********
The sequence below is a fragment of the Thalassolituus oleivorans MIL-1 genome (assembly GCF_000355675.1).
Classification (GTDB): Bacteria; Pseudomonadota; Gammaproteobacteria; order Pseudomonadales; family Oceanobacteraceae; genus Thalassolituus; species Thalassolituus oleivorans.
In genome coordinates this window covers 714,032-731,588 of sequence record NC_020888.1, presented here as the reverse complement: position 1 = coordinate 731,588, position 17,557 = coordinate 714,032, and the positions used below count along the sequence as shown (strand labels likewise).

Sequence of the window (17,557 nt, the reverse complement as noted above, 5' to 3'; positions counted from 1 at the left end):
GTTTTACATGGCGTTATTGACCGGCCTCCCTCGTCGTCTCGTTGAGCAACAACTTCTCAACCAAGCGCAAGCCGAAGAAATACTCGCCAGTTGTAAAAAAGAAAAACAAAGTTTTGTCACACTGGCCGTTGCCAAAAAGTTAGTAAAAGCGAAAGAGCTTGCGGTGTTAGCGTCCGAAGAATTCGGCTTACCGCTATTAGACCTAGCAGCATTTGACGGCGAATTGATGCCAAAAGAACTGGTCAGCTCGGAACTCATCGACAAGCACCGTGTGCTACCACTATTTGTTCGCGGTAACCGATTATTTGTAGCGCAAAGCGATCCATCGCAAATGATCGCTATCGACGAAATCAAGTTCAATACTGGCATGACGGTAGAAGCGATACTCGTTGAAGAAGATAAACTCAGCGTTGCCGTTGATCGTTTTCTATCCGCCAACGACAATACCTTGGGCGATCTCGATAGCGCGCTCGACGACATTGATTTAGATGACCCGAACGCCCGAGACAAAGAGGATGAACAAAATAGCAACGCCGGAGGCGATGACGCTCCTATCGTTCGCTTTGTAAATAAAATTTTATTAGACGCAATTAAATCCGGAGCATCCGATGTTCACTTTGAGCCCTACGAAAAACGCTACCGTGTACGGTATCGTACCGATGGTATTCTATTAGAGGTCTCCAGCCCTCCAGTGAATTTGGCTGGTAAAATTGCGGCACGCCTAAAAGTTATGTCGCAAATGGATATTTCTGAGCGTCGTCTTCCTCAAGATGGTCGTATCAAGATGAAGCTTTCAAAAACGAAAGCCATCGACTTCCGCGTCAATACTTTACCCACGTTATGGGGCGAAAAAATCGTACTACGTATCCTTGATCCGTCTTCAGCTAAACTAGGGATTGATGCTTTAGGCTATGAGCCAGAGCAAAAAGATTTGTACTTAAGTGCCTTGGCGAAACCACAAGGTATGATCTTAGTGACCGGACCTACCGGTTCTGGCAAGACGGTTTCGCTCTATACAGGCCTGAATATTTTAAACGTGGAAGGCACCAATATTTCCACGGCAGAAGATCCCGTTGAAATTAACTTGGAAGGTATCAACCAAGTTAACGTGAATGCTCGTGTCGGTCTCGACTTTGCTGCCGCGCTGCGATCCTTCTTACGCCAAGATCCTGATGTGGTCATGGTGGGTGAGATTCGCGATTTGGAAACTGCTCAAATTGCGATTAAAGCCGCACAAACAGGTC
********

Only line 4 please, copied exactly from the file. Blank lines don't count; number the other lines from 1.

Sequence of the window (17,557 nt, the reverse complement as noted above, 5' to 3'; positions counted from 1 at the left end):